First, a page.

Elimination of charitable contribution deduction for contributions related to athletic event seating. Under prior law, holders of college athletic event seating rights (the right to buy tickets to athletic events) could deduct 80% of the amount paid for those rights. The Tax Act eliminates this charitable contribution deduction and in effect treats college athletic fans as ticket purchasers rather than donors.
Elimination of the exception to contemporaneous written acknowledgment requirement. The Tax Act repeals as of 2017 an unused provision of the Code that would have allowed organizations to avoid issuing written substantiation to donors by including the same information required on the written substantiation on Form 990 or Form 990-PF. This provision was not in use, because it required the issuance of Treasury regulations that were never finalized.
Increase in estate tax exclusion. The Tax Act doubles the exclusion from the federal estate tax (to about $11 million for individuals and about $22 million for couples, depending on the inflation adjustment) for decedents dying after December 31, 2017, and before January 1, 2026. These higher exclusions are likely to reduce philanthropy related to estate planning.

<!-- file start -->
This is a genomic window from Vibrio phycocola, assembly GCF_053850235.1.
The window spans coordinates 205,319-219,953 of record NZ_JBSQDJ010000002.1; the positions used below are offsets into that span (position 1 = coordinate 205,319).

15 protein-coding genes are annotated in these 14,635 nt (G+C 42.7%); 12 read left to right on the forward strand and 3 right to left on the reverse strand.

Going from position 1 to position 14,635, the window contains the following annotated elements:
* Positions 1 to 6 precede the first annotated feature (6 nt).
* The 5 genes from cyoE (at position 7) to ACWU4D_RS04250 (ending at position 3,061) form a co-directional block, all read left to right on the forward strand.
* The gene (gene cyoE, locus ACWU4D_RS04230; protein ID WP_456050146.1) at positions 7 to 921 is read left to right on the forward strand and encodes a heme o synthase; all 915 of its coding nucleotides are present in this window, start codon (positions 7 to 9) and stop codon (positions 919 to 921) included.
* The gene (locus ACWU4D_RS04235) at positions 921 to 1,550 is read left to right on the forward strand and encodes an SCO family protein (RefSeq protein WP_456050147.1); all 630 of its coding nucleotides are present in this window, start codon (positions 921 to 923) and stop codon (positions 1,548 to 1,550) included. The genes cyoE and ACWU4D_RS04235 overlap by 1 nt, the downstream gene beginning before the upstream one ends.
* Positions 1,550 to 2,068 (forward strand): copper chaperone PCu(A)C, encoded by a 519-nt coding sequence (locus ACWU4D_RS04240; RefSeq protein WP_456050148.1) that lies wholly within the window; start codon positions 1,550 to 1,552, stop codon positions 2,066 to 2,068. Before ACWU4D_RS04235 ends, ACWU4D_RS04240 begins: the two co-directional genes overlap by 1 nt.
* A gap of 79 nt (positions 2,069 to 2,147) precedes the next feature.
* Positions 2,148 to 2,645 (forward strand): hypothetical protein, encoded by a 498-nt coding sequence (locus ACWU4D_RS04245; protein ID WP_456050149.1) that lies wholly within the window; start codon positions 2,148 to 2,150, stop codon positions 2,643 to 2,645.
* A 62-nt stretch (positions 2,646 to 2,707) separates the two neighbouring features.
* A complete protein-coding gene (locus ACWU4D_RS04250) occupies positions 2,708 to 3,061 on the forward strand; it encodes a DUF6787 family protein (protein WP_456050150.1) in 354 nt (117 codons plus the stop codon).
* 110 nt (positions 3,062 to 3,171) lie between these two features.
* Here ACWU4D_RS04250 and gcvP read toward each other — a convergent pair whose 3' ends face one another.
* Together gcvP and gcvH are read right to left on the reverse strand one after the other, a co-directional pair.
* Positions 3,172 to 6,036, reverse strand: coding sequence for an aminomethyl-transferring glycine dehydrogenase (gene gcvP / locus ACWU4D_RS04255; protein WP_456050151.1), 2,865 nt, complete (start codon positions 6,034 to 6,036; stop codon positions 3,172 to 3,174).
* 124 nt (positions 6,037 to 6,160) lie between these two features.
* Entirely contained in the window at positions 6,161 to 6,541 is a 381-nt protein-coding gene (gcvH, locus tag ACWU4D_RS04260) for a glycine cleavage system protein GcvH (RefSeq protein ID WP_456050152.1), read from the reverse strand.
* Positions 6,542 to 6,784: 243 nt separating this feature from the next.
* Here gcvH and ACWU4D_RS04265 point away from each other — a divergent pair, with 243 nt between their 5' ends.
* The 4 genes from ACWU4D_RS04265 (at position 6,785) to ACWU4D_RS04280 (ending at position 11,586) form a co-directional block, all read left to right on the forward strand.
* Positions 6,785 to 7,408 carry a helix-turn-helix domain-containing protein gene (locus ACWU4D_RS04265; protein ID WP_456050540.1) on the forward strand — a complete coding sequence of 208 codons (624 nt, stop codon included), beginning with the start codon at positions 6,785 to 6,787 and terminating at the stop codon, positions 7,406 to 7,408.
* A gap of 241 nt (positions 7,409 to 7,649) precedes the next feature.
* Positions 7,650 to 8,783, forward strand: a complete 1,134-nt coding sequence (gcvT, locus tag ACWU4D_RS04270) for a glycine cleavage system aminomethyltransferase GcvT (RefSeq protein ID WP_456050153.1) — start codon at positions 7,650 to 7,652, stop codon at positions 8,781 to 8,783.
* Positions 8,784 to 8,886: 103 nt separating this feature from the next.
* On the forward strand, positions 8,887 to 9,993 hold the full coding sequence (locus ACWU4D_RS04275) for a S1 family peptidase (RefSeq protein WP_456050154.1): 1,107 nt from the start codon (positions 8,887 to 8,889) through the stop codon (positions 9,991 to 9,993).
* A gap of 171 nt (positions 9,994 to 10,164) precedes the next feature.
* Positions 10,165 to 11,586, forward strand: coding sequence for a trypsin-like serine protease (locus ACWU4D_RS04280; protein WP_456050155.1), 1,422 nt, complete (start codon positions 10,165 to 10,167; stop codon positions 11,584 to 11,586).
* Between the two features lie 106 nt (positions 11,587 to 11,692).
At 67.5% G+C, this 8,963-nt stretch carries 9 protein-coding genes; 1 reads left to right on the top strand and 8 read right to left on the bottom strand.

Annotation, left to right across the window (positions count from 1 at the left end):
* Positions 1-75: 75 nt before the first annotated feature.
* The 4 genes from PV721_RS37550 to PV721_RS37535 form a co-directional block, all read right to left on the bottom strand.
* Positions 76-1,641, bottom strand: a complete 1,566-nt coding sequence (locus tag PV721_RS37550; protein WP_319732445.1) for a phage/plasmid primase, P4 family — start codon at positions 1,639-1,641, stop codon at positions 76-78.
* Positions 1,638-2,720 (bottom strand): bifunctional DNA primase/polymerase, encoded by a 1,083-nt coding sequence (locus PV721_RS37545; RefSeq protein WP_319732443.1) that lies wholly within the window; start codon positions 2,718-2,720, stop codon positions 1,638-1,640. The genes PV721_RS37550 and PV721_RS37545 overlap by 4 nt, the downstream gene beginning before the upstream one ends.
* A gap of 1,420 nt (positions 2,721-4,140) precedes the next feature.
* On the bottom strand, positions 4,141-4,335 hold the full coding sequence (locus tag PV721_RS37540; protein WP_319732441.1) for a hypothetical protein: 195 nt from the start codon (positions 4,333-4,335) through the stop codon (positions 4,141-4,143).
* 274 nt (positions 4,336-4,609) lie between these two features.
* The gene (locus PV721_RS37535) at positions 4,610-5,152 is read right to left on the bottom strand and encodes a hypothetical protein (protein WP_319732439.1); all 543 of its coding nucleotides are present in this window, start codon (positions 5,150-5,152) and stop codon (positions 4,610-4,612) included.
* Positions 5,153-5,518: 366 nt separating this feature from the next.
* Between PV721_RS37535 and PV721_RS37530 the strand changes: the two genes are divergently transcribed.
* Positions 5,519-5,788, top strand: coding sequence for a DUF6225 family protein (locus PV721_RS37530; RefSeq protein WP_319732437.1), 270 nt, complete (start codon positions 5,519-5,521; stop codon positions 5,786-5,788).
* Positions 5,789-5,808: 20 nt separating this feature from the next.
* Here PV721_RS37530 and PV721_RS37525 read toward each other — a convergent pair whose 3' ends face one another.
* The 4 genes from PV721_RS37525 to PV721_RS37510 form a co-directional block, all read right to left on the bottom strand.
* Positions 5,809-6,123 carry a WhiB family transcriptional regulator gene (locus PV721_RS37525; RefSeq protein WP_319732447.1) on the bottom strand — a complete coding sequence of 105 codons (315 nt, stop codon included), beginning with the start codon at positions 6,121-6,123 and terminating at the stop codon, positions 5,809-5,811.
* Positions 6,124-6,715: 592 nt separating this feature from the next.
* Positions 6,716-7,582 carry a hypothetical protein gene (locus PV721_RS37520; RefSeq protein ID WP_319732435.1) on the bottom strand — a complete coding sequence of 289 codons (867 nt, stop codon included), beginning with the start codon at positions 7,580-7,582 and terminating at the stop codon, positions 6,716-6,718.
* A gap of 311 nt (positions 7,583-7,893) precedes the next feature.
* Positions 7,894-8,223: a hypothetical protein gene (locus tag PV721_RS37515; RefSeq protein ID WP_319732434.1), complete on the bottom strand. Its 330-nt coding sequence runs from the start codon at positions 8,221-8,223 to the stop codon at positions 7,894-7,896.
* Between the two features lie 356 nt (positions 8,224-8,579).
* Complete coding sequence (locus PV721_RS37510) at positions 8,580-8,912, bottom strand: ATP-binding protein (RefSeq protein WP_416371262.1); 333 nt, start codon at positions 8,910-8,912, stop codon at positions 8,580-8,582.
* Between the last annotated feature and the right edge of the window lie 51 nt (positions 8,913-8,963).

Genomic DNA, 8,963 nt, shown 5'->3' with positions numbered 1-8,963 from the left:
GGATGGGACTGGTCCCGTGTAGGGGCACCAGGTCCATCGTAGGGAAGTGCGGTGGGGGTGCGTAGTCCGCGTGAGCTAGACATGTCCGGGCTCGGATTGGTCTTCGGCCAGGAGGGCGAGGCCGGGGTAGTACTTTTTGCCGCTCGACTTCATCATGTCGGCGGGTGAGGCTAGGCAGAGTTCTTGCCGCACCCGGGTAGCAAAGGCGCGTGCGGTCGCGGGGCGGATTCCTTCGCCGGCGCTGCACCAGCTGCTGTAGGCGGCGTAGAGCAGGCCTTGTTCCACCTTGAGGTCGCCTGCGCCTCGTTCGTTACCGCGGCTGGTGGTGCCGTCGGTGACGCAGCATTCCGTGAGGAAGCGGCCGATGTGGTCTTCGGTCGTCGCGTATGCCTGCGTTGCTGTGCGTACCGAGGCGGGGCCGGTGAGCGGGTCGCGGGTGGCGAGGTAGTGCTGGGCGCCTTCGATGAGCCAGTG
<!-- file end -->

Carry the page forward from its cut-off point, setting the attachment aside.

State and local tax deduction limitations. The Tax Act limits state and local income and property tax deductions from federal taxes to a total of $10,000. This provision has caused much concern, particularly in high-tax states, and may result in state and local tax cuts as local lawmakers attempt to respond to citizen concerns. Tax cuts may in turn result in budget cuts, including cuts to social programs, thereby increasing burdens on charities who operate and fund social programs.
As of this date, certain states (such as California) are considering legislation to allow taxpayers to make voluntary donations to funds established by the state, which donations would then be credited against the taxpayer's state and local tax liabilities. The donation would be fully deductible as a charitable contribution for federal income tax purposes, thereby avoiding the limitation on deductibility of state and local taxes. It is unclear whether the IRS will address this issue.
Affordable Care Act (ACA) individual mandate. The Tax Act eliminates the individual mandate of the ACA, removing the penalty for individuals not carrying health insurance. Nonprofit hospitals and other health-related charities may see an increased burden due to serving patients without health insurance coverage.
Proposals Not Included in the Tax Act
A number of provisions were included in earlier proposals but did not appear in the final version of the Tax Act. Tax-exempt organizations would be well-advised to remain aware of these issues, as these provisions may be included in future legislation.
Political campaign activities. The House version of the bill would have repealed the so-called Johnson Amendment, which imposes an absolute prohibition on political campaign activities by Section 501(c)(3) organizations. Had the Johnson Amendment been repealed, Section 501(c)(3) organizations, including churches, synagogues and mosques, would have been allowed to carry out a limited amount of political campaign activity.